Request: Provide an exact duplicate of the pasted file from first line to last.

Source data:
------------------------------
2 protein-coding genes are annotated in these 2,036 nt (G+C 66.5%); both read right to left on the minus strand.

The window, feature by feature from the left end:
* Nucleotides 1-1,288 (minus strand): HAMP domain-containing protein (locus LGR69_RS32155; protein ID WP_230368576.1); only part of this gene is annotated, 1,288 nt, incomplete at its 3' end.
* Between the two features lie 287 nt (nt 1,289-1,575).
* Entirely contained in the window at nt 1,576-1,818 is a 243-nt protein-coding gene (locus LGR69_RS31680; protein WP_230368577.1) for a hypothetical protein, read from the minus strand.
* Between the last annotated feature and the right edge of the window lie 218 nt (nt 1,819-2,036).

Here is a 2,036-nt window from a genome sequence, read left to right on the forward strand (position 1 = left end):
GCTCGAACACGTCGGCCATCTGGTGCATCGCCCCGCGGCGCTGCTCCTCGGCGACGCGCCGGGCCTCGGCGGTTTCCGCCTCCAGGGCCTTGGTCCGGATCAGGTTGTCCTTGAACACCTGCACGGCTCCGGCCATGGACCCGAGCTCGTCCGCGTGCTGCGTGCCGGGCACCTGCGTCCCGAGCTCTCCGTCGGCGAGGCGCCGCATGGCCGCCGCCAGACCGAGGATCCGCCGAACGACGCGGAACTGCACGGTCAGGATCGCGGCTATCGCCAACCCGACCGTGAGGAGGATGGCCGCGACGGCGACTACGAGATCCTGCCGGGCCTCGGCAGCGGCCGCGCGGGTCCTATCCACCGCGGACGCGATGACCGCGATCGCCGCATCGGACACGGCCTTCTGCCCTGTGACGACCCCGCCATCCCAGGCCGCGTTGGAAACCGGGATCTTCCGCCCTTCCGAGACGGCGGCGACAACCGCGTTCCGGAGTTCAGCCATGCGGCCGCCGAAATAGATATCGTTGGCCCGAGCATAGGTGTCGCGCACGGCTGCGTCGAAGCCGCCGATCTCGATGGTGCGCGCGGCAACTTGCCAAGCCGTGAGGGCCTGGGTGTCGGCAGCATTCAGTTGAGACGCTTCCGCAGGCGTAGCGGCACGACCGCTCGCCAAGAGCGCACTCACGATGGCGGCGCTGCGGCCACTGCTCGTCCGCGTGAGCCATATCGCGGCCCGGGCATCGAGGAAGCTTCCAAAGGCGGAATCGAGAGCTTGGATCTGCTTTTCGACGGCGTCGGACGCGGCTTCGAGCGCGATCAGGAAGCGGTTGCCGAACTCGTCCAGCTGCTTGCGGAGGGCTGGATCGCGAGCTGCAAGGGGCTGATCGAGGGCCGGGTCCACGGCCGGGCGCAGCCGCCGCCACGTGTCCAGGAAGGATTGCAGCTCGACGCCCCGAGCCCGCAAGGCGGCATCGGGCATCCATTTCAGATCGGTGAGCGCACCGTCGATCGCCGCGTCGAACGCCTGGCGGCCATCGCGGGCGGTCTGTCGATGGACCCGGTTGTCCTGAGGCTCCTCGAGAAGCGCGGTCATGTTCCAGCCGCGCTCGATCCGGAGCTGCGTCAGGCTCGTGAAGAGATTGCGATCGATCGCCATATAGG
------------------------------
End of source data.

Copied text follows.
2 protein-coding genes are annotated in these 2,036 nt (G+C 66.5%); both read right to left on the minus strand.

The window, feature by feature from the left end:
* Nucleotides 1-1,288 (minus strand): HAMP domain-containing protein (locus LGR69_RS32155; protein ID WP_230368576.1); only part of this gene is annotated, 1,288 nt, incomplete at its 3' end.
* Between the two features lie 287 nt (nt 1,289-1,575).
* Entirely contained in the window at nt 1,576-1,818 is a 243-nt protein-coding gene (locus LGR69_RS31680; protein WP_230368577.1) for a hypothetical protein, read from the minus strand.
* Between the last annotated feature and the right edge of the window lie 218 nt (nt 1,819-2,036).

Here is a 2,036-nt window from a genome sequence, read left to right on the forward strand (position 1 = left end):
GCTCGAACACGTCGGCCATCTGGTGCATCGCCCCGCGGCGCTGCTCCTCGGCGACGCGCCGGGCCTCGGCGGTTTCCGCCTCCAGGGCCTTGGTCCGGATCAGGTTGTCCTTGAACACCTGCACGGCTCCGGCCATGGACCCGAGCTCGTCCGCGTGCTGCGTGCCGGGCACCTGCGTCCCGAGCTCTCCGTCGGCGAGGCGCCGCATGGCCGCCGCCAGACCGAGGATCCGCCGAACGACGCGGAACTGCACGGTCAGGATCGCGGCTATCGCCAACCCGACCGTGAGGAGGATGGCCGCGACGGCGACTACGAGATCCTGCCGGGCCTCGGCAGCGGCCGCGCGGGTCCTATCCACCGCGGACGCGATGACCGCGATCGCCGCATCGGACACGGCCTTCTGCCCTGTGACGACCCCGCCATCCCAGGCCGCGTTGGAAACCGGGATCTTCCGCCCTTCCGAGACGGCGGCGACAACCGCGTTCCGGAGTTCAGCCATGCGGCCGCCGAAATAGATATCGTTGGCCCGAGCATAGGTGTCGCGCACGGCTGCGTCGAAGCCGCCGATCTCGATGGTGCGCGCGGCAACTTGCCAAGCCGTGAGGGCCTGGGTGTCGGCAGCATTCAGTTGAGACGCTTCCGCAGGCGTAGCGGCACGACCGCTCGCCAAGAGCGCACTCACGATGGCGGCGCTGCGGCCACTGCTCGTCCGCGTGAGCCATATCGCGGCCCGGGCATCGAGGAAGCTTCCAAAGGCGGAATCGAGAGCTTGGATCTGCTTTTCGACGGCGTCGGACGCGGCTTCGAGCGCGATCAGGAAGCGGTTGCCGAACTCGTCCAGCTGCTTGCGGAGGGCTGGATCGCGAGCTGCAAGGGGCTGATCGAGGGCCGGGTCCACGGCCGGGCGCAGCCGCCGCCACGTGTCCAGGAAGGATTGCAGCTCGACGCCCCGAGCCCGCAAGGCGGCATCGGGCATCCATTTCAGATCGGTGAGCGCACCGTCGATCGCCGCGTCGAACGCCTGGCGGCCATCGCGGGCGGTCTGTCGATGGACCCGGTTGTCCTGAGGCTCCTCGAGAAGCGCGGTCATGTTCCAGCCGCGCTCGATCCGGAGCTGCGTCAGGCTCGTGAAGAGATTGCGATCGATCGCCATATAGG